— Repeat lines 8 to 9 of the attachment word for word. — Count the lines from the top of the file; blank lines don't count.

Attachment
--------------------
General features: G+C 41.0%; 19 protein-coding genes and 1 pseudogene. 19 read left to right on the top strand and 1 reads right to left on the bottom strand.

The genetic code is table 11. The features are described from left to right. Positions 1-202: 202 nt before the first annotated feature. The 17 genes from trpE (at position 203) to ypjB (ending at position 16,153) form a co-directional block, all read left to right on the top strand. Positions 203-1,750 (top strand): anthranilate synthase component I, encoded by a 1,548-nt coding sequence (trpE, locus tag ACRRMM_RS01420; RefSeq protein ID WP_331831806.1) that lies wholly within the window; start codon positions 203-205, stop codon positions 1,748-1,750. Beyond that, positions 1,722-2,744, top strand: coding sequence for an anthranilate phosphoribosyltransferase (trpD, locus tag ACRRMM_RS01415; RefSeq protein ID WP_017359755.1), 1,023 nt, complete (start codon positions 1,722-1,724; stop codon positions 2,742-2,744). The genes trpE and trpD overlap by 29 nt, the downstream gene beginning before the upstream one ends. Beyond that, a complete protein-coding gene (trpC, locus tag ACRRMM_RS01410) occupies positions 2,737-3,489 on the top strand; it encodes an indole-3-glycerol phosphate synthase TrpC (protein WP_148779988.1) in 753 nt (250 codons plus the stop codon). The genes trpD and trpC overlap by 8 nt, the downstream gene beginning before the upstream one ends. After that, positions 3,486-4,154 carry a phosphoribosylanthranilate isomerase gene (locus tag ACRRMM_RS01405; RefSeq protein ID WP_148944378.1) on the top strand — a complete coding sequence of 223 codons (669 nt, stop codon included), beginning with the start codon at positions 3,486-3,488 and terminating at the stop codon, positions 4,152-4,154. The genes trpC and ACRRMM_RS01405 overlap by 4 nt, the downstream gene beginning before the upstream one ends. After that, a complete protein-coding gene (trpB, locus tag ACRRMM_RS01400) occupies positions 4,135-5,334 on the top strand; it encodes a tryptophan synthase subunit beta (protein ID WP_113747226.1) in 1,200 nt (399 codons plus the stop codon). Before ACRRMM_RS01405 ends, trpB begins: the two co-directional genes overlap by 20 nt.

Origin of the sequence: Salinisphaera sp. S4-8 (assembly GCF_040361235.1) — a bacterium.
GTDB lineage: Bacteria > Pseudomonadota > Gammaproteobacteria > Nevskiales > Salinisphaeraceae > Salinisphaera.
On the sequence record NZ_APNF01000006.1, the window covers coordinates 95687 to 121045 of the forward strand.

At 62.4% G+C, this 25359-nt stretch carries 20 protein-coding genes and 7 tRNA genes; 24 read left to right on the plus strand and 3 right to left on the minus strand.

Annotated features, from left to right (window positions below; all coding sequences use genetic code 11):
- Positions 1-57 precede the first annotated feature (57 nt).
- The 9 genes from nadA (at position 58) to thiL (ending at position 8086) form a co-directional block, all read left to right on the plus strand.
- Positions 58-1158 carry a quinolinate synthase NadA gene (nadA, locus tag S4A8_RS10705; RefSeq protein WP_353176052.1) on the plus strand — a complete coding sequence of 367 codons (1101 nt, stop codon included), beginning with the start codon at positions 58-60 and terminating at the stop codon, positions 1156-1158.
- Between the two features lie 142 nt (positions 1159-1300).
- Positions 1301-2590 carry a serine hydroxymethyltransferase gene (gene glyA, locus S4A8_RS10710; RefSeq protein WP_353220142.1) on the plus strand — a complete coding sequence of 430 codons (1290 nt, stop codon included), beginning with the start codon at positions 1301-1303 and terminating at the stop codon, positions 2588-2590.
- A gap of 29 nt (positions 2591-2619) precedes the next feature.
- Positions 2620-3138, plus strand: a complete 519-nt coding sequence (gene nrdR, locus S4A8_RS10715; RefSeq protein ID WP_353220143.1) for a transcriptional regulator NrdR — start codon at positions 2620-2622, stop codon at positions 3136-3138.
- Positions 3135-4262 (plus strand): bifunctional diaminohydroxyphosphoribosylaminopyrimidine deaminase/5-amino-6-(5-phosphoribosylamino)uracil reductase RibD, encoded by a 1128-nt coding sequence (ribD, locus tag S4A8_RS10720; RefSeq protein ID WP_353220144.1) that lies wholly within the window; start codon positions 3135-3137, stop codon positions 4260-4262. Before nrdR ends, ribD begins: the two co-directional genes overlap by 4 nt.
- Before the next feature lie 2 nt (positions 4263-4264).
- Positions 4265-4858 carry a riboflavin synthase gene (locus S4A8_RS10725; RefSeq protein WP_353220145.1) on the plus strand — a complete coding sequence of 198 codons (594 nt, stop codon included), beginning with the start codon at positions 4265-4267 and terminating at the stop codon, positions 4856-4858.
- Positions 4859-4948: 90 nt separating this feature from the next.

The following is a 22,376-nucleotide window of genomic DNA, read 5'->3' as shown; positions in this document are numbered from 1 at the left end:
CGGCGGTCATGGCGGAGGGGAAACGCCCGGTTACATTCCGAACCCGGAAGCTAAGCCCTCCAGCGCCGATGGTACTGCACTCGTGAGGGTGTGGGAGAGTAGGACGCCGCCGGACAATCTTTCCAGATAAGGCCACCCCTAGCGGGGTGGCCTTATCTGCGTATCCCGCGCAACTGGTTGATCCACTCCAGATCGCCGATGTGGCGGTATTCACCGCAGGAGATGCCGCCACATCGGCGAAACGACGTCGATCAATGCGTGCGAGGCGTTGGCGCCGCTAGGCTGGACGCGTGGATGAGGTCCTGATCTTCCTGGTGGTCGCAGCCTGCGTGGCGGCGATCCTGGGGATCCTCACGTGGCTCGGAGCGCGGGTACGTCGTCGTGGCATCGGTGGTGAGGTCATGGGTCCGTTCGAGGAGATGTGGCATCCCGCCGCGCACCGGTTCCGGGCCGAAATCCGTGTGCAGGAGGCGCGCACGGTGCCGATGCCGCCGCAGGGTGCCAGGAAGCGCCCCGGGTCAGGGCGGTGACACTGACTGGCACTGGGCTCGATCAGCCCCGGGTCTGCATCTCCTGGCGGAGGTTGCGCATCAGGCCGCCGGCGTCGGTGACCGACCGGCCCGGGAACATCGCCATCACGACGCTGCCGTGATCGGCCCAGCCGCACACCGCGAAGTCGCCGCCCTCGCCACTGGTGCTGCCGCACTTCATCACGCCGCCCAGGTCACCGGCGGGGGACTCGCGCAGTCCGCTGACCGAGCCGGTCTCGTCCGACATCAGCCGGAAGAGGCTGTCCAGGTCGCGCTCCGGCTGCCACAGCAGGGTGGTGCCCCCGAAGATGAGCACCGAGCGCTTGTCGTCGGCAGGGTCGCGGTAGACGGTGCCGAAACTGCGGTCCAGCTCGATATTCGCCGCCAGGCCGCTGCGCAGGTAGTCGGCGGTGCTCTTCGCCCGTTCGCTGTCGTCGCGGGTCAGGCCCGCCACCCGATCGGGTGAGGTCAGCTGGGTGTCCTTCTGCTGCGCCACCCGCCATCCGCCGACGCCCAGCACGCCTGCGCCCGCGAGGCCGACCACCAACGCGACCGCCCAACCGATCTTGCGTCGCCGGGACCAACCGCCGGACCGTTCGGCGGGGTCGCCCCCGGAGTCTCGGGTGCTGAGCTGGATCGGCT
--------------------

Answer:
- Positions 1-57 precede the first annotated feature (57 nt).
- The 9 genes from nadA (at position 58) to thiL (ending at position 8086) form a co-directional block, all read left to right on the plus strand.